Saturday, October 22, 2016

Ferry boats are not the answer

You’re crawling along I-95 or cruising on Metro-North and you look out your window to the south.  There’s Long Island Sound, glistening in the sunlight.  “Wow,” you think, “I sure wish I was commuting out there on the water.”

So why is it that we’ve never harnessed ferry boats for our commutation?  There are many good reasons:

SLOWER SPEED:  Fast ferries can make about 30 knots (35 mph) in open waters, half the speed of a train.  But to reach downtown areas in major cities like New Haven, Bridgeport, Norwalk and Stamford, they have to sail up rivers and inlets with 5 knot speed limits.  That really slows down the ride.

WHERE TO DOCK:    If we put ferry terminals closer to the Sound we’d be eating into the most expensive water-view real estate we have.  And how would you get there.  By car, parking where?  By shuttle bus, taking how long?

TIMETABLES:        At rush hour on Metro-North there’s a train every 20 minutes to Grand Central. There isn’t a ferry service in the US that can offer that frequency.  Would you be willing to wait an hour if you miss the boat?

DEPENDABILITY:   On a beautiful day a ferry ride to work sounds like fun?  But how about in a winter storm?  You’d be back on the dependable ol’ train in a heartbeat.

COST:          Even the ferry operators who’ve considered service in Connecticut say it would come with fares at least twice that of Metro-North.  Aren’t people complaining already about the trains being too expensive?

FUEL:           Fast ferry boats are gas guzzlers, the aquatic equivalent to the Concorde.  Even when the Pequot Indians built high-speed catamarans to ferry gamblers to their casino to lose money it cost them a fortune.  Those ferries are still dry-docked, too expensive to operate.

COMPETITION:      When a private ferry operator offered service from Glen Cove Long Island to midtown, it lasted only a few months.  Same thing when ferry service was offered on the Hudson River from Yonkers.  Why?  Because both routes paralleled existing train service and the ferries couldn’t compete.  Neither would it work here in Connecticut where Metro-North operates.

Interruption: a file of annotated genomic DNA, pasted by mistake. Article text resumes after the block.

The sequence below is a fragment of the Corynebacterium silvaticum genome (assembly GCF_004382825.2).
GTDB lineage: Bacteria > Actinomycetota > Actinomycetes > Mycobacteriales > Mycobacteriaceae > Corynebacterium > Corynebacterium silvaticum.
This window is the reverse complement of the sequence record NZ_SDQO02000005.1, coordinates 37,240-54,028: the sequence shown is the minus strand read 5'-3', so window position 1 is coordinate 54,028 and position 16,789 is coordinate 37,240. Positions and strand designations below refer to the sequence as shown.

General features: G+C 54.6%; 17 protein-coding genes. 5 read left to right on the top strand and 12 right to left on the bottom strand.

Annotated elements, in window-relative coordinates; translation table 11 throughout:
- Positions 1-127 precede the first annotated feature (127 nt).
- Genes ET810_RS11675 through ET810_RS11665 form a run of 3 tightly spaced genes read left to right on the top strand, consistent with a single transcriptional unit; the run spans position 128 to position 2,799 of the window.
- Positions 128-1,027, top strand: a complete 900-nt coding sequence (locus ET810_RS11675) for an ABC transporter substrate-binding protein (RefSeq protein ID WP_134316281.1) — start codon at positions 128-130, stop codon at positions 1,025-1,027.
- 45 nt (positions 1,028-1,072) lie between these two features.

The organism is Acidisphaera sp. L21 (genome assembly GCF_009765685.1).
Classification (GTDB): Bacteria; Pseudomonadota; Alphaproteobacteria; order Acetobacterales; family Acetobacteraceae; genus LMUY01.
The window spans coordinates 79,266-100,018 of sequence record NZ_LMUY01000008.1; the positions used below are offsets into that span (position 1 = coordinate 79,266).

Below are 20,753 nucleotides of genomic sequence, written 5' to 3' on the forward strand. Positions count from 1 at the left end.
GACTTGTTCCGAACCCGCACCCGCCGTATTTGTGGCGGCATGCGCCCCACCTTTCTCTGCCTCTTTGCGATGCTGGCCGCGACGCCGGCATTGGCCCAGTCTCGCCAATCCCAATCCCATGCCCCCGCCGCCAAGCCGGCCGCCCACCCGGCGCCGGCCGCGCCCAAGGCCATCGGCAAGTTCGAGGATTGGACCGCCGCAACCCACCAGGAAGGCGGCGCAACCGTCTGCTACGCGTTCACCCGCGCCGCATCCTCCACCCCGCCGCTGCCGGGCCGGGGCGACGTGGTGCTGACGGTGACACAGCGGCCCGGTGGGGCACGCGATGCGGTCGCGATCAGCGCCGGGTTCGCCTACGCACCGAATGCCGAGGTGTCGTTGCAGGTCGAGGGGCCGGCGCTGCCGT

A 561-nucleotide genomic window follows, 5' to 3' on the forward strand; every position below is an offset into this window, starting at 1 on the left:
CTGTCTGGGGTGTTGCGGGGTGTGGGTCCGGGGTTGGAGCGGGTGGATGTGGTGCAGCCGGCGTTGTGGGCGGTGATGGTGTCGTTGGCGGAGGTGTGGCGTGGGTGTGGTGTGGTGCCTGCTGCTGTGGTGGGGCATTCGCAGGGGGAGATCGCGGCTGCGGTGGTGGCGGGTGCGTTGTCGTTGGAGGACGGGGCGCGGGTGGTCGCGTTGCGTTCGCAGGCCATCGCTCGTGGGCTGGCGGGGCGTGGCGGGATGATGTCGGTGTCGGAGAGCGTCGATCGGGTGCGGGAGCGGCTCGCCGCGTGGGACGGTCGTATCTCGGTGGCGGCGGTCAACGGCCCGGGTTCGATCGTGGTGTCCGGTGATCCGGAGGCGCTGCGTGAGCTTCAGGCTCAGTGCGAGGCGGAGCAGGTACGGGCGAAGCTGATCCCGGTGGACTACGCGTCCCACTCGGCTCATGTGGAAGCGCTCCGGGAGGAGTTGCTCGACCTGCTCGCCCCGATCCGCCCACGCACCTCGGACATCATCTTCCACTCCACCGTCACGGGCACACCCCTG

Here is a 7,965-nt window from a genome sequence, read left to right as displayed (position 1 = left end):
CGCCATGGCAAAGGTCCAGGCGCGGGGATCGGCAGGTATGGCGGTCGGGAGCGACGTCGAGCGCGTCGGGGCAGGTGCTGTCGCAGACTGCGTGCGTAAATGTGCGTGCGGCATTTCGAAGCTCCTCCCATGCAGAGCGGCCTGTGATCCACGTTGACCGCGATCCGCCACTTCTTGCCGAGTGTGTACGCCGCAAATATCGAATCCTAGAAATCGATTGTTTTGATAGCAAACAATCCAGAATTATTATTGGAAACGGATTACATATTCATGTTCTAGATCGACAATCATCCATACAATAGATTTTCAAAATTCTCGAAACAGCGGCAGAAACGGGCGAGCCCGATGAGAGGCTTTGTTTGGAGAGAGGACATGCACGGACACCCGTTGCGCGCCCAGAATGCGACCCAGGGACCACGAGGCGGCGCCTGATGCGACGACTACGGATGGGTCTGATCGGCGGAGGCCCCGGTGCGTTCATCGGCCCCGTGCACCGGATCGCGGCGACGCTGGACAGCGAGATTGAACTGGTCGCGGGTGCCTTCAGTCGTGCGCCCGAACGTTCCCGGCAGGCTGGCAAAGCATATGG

SUBSIDIES:            Every private ferry boat operator who’s even considered service from Connecticut to Manhattan has demanded subsidies for land, parking and operations.  Given the dismal track record of ferries vs trains, shouldn’t we subsidize what we know already works… trains?

Now, lest you think I’m an aquaphobe, let me say that ferries do work, in certain cases.  Especially when they go from point A to point B when you can’t do that on land.  Like the Bridgeport – Port Jefferson or New London to Orient Point (LI) cross-Sound ferries.  Or consider Seattle, where ferries connect downtown with island suburbs.

A ferry from Connecticut to LaGuardia Airport might make sense. But in the late 80’s when Pan Am tried to compete with Easter Airlines in the lucrative air-shuttle market, they introduced the Pan Am Water Shuttle connecting LaGuardia to midtown.  I rode it once, on a bright summer’s day, and it was sweet.  But even funneling passengers to its planes, Pan Am couldn’t afford the aquatic connection.  And since Amtrak’s Acela came along, who flies the shuttles anyway?

One final reason why I don’t think ferries would work:  nobody else does so either.  I’m sure that operators have looked at Connecticut’s gold coast, crunched the numbers and backed away.  It’s a free market, folks.  If ferries made sense (and dollars), they’d be running by now.  But they aren’t, and probably won’t be, for the common sense reasons I have sited.

Republished with permission of Hearst CT Media.

No comments:

Post a Comment